As much as we love our linens, keeping them looking pristine can be a challenge. Since spills are inevitable—and we refuse to sacrifice our beloved textiles—we reached out to Patty MacKinney and Lara Duffy, co-owners of Monmouth County, New Jersey-based cleaning and organizing company Third & Lennox, for advice on how to treat, wash, and preserve our pieces. Here, they share their time-tested tricks.
Remember, material matters. In general, MacKinney and Duffy note, it’s easier to remove stains from cotton and linen fibers than polyester and polyblends—a compelling reason to invest in natural fiber linens, which will last you much longer than synthetic if you care for them properly.
Make white vinegar your go-to. “We love white vinegar for all manner of cleaning, from floor to laundry care,” MacKinney says of the all-natural product that also acts as a whitener. Simply add half a cup manually at the beginning of the rinse cycle (see below for tips on wash temperatures, etc.). You can also pretreat stains by soaking the fabric in half a cup of white vinegar combined with a gallon of water.
Take action immediately. While you’re obviously not going to remove your tablecloth in the middle of dinner, it’s important to treat your stains as soon as possible. MacKinney recommends taking your linens to your laundry room for a quick spot-check as soon as your guests have departed. “It’s best not to wait until the next morning when stains have really had a chance to get set in,” she advises.
Differentiate your stains. Almost all stains are treatable, though different spills require different approaches. Here’s how to tackle the common culprits:
- Protein stains. According to MacKinney, combining cold water and salt to remove blood and dairy from fabric works wonders. First, run the fabric under cold water—hot water will cause a protein stain to set—then soak the stain in cold water with half a cup of table salt. If it’s a particularly tough stain, you can make a paste of three parts table salt and one part water, then rub it into the affected fabric (you may need to repeat the process a few times)
- Grease stains: Whether you’re treating your clothes or your linens, grease stains are best removed by lightly coating the stain in baking soda and letting it sit for a bit. Then, Duffy advises using equal parts water and vinegar to saturate the stain and then lightly brush to remove it. Follow with a warm water rinse.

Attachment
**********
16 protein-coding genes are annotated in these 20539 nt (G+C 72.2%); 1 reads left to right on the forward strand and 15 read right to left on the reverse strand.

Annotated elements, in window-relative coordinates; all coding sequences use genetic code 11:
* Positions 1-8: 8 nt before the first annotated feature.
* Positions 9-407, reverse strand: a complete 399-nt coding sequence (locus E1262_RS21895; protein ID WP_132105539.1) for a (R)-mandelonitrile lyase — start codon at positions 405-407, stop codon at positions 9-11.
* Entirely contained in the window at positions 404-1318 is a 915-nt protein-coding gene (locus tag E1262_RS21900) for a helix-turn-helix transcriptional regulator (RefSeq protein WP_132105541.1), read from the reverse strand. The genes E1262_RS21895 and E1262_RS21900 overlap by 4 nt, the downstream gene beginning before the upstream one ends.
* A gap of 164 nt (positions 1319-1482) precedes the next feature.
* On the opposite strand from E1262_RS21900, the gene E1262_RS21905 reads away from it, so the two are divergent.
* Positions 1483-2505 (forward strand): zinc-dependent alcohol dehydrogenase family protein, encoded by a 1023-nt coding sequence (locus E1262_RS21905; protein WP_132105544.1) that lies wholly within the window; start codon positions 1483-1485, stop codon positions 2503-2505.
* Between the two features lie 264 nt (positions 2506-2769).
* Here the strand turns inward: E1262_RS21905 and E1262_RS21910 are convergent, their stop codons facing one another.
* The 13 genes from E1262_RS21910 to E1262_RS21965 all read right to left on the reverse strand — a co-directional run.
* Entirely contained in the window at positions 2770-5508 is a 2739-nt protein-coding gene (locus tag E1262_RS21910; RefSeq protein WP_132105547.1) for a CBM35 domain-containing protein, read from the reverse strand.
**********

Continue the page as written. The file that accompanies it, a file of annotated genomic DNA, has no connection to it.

- Red wine. Your best bet for combating this common holiday spill is to begin treating the spot before the wine has had a chance to dry. Take the tablecloth to the sink and run boiling water over it, letting the wine run through the fabric. Then, rub a salt paste into the fabric and let it sit for approximately 15 minutes. Rinse and repeat until the stain is gone.
- Candle wax. For candle wax drips, resist the urge to treat your tablecloth immediately, as you want the wax to harden (Duffy suggests putting the tablecloth in the freezer to speed up the process). Once the wax is completely cool, slowly scrape it off with a dull knife. Bear in mind that wax from all-natural, non-toxic candles is easier to clean up.
Know how to wash—and dry—like a pro. After you’ve pre-treated your linens, make sure you wash them with care. Here, Duffy and MacKinney break down best practices for washing and drying your pieces.
- Go delicate, always. Whether you’re dealing with a natural or synthetic material, choose to wash your linens in warm—not hot—water on the delicate cycle with a cold water rinse.
- Ban bleach. “We don’t recommend using chlorine bleach on anything, as it wears down the fibers on fabric,” Duffy says. While you’re on a product purge, go ahead and skip the fabric softener as well. “It coats and weakens the threads, making them less absorbent and ultimately more difficult to extract stains,” Duffy notes.
- Remember that less is more. “We’ve found that you don’t need much detergent to clean table linens, especially when you’ve pre-treated stains,” Duffy says. Persil is her favorite product for everyday linens, because it has the necessary enzymes to break down stain molecules. For high-end linens, she opts for the linen wash by Le Blanc, which is effective yet gentle enough to preserve the textiles.
- Be diligent when drying. “Heirlooms and items made out of linen should be dried on the permanent press cycle,” MacKinney says. Your fine pieces should also be taken out of the dryer when they’re slightly damp to make ironing—which should always be done on a low setting—easier.
Pack away your pieces with care. Just throwing your linens in a sideboard drawer is never a good idea, our experts caution. Instead, Duffy recommends storing linens in a fabric-friendly container, like the canvas storage bags by The Laundress, with acid-free paper between your layers to allow for more air circulation.